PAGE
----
Their needs and interests change as they move through the cycle, and this process is neither neat nor linear. Customers might enter or leave at any stage, and they might move up or down, forwards or backwards.
This is why you need to make sure your content addresses the needs of buyers at every stage in the cycle. That way, you’ll be able to meet them where they’re at, no matter when they find you.
Here are the key stages in the B2B tech buying cycle, along with what content customers are likely to consume during every stage:
At this stage, prospects are researching their problems and may not be aware that a solution exists, let alone that you can help them. Your goal at this stage is to educate them about their challenges and position yourself as a trusted advisor.
72 percent of buyers will turn to Google as their primary research tool during this stage, and the search terms they use are usually generic. They’ll ask questions about their own pain points, not the specific features or functionalities of your product.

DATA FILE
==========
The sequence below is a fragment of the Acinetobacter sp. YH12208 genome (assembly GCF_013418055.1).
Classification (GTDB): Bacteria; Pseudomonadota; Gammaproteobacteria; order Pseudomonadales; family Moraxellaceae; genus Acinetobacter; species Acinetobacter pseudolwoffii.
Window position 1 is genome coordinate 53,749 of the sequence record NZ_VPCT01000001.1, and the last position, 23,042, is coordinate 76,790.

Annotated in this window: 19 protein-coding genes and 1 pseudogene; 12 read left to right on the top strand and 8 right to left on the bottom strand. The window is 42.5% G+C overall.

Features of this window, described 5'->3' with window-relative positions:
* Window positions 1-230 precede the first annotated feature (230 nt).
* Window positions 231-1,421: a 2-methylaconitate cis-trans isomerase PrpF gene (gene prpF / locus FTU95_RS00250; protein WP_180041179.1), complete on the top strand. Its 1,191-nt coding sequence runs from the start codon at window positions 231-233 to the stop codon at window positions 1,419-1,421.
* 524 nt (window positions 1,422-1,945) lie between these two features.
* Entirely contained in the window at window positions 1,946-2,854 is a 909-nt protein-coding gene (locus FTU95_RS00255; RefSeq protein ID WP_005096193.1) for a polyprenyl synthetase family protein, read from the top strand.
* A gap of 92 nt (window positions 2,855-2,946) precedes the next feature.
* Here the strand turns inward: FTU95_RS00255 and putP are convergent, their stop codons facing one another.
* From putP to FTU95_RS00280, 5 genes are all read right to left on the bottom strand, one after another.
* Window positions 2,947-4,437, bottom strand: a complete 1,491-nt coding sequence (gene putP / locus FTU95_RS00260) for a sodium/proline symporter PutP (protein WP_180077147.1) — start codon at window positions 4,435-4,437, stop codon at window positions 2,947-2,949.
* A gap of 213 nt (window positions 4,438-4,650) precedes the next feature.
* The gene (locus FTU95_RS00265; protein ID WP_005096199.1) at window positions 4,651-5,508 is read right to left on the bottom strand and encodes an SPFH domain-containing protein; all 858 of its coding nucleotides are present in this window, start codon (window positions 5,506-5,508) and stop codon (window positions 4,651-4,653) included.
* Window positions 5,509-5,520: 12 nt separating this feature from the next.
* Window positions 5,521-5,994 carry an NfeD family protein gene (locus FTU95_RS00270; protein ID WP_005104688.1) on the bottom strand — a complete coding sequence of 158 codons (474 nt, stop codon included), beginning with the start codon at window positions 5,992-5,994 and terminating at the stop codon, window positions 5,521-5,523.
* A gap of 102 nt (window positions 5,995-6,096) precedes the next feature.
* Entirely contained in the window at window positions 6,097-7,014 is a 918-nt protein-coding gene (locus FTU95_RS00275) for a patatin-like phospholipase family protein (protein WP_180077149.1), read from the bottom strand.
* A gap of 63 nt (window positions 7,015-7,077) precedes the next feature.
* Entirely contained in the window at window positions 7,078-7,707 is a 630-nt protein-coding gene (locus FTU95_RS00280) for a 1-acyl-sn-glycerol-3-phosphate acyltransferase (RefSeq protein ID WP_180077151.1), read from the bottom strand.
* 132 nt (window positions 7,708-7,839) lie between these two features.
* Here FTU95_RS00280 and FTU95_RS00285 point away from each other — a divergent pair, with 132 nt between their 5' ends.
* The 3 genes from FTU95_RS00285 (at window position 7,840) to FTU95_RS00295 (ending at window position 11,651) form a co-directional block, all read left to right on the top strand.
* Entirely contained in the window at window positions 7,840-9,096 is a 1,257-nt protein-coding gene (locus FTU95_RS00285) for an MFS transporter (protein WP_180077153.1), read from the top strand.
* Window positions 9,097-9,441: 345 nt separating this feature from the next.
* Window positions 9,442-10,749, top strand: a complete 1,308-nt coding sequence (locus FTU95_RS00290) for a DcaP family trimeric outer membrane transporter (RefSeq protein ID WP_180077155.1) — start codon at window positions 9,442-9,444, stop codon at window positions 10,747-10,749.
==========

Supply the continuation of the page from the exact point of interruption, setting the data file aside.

For instance, technology buyers may be interested in greater business process efficiency, hardware or energy cost savings, or reducing their security risks.
You can begin to answer their general questions by providing content that discusses industry best practices, common mistakes, or frequently asked questions.
Content types that work well to build awareness include:
By the time buyers reach the consideration phase, they will have some awareness about your product or service. However, they will need more convincing around how it can solve their problems or alleviate their pain.